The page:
Canvasbacks breed in the prairie pothole region of central North America, including the United States from Colorado and Nevada north through British Columbia, Alberta, Saskatchewan, Manitoba, the Northwest Territories, the Yukon, and central Alaska. Breeding populations seems to be moving farther northward in recent years. The winter range is from the coastal Pacific Northwest across central prairie states to the southern Great Lakes and south to Florida, Mexico, and Baja California. Largest winter concentrations of canvasbacks are found in Lake St. Clair, the Detroit River and eastern Lake Erie, Puget Sound, San Francisco Bay, the Mississippi River delta, the Chesapeake Bay and Currituck and Pamlico sounds in North Carolina. (Mowbray, 2002)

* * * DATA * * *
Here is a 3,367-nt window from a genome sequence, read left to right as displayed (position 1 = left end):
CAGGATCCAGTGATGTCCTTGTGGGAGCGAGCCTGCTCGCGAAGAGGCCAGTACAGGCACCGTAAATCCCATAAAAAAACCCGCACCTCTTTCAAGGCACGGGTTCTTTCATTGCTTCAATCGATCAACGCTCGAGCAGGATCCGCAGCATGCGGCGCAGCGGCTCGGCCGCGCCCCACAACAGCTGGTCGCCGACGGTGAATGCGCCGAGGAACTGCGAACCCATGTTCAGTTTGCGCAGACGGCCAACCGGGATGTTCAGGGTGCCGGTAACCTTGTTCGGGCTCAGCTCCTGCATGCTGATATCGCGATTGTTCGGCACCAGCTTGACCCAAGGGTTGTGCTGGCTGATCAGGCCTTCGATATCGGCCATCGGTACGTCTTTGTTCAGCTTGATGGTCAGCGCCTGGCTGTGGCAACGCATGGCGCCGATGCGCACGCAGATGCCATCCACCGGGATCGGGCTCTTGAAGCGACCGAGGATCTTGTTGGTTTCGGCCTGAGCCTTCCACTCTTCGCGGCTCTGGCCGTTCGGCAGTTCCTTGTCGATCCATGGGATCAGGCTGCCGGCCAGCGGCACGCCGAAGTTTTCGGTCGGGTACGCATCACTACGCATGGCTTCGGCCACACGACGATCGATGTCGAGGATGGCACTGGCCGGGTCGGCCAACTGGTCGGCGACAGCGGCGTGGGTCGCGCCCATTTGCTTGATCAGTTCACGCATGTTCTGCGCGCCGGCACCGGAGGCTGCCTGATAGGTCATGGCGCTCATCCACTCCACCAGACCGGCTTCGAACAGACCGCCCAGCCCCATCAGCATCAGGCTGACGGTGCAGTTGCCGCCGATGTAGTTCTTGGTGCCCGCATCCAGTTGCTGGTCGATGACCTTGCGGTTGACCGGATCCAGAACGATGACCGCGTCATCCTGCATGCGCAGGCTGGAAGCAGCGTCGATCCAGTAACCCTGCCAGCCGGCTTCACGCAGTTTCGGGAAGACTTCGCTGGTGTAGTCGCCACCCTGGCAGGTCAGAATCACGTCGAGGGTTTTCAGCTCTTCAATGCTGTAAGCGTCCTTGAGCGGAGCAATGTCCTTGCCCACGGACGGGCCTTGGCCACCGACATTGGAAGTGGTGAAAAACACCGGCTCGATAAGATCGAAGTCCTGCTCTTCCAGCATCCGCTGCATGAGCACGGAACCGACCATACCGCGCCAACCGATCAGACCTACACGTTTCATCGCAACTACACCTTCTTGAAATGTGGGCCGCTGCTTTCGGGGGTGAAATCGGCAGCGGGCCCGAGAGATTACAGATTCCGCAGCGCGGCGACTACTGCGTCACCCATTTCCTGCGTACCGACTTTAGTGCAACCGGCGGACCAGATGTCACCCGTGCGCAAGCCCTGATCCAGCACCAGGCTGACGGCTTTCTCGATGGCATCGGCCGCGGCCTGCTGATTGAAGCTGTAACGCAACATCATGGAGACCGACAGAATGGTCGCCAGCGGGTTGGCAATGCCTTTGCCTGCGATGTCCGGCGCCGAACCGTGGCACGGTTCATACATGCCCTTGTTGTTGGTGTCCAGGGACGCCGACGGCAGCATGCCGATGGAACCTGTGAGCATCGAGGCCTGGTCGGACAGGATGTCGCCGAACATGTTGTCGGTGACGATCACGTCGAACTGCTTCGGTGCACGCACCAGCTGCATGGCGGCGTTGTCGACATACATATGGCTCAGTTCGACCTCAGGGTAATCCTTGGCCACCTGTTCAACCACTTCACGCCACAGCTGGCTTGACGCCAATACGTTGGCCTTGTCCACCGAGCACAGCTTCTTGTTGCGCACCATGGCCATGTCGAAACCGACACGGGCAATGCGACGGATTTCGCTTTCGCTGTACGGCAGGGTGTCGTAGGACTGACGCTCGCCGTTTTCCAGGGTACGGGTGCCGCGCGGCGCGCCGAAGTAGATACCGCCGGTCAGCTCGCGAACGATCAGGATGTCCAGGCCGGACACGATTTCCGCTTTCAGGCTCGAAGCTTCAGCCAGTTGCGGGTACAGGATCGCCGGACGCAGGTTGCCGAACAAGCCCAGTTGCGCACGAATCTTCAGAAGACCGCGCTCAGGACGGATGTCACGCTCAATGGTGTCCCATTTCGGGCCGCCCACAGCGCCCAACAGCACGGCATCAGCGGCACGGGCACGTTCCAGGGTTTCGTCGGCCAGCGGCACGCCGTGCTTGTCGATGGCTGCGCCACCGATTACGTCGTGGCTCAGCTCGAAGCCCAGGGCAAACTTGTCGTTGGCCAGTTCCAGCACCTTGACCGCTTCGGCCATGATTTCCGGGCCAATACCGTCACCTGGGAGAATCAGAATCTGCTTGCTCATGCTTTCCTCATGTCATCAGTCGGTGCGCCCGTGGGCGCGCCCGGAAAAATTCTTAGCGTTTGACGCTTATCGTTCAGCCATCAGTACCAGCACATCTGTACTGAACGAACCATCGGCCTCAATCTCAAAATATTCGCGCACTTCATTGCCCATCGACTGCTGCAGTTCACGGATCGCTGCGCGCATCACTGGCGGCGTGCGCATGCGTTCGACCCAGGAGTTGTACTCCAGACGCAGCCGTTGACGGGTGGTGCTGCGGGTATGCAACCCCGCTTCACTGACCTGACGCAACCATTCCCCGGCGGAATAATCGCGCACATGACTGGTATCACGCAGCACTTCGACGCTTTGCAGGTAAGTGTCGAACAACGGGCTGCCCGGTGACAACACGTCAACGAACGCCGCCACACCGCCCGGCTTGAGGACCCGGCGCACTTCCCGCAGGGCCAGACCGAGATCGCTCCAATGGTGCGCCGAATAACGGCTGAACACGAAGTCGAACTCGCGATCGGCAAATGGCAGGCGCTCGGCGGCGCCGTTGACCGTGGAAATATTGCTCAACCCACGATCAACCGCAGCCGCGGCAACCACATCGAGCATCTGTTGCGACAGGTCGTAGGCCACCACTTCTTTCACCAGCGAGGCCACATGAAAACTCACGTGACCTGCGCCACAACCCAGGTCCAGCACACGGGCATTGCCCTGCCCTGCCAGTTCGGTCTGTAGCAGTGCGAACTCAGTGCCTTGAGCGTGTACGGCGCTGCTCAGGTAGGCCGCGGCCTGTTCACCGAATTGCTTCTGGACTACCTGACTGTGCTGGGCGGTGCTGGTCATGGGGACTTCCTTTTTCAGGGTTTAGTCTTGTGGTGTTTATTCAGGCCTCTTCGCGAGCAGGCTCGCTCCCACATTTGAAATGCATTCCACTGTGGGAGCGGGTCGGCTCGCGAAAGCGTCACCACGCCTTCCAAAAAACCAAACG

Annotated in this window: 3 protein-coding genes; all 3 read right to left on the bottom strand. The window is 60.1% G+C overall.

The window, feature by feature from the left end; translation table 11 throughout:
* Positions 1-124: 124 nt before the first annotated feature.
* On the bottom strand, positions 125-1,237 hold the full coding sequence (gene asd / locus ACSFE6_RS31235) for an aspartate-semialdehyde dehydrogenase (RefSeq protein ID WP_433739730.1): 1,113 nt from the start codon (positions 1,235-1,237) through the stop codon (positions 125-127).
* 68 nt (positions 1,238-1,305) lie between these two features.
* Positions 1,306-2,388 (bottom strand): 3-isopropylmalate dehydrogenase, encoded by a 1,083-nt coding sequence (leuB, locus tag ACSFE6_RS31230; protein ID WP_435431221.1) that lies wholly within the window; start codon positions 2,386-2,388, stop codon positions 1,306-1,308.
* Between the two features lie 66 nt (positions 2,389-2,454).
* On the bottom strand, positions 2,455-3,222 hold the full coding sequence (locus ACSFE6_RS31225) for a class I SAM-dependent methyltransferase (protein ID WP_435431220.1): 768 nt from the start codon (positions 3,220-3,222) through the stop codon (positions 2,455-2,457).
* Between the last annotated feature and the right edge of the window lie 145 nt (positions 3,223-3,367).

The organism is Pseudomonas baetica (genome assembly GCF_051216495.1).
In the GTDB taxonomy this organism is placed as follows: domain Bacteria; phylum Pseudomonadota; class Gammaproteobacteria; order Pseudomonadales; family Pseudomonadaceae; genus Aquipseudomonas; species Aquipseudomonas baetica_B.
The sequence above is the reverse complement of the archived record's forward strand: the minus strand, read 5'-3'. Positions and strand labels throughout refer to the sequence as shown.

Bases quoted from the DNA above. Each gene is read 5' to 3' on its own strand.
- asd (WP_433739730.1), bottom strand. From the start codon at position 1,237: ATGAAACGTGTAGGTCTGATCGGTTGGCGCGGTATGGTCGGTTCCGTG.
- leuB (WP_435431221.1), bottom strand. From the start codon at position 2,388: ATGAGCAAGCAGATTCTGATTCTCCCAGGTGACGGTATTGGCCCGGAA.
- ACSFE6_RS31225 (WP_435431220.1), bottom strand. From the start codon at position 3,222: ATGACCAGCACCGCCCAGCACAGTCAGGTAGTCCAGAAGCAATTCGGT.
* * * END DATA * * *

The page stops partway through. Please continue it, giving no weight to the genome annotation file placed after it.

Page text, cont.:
In the breeding season canvasbacks are found in areas with small ponds, slow moving rivers, and dense vegetation. Most breeding occurs in the aspen parklands of central Canada, characterized by aspen woodlands, grasslands, and potholes. Canvasbacks prefer breeding in small lakes and ponds or marshes with dense emergent vegetation, such as cattails (Typha), bulrush (Scirpus acutus), reeds (Phragmites communis), and rivergrass (Scholochloa festucacea). During spring and fall migration and winter canvasbacks are found in aquatic areas with high densities of food availability, including estuaries, large freshwater lakes, coastal bays and harbors, and large river deltas. During migration they may also use flooded fields, farm ponds, and wetlands. (Mowbray, 2002)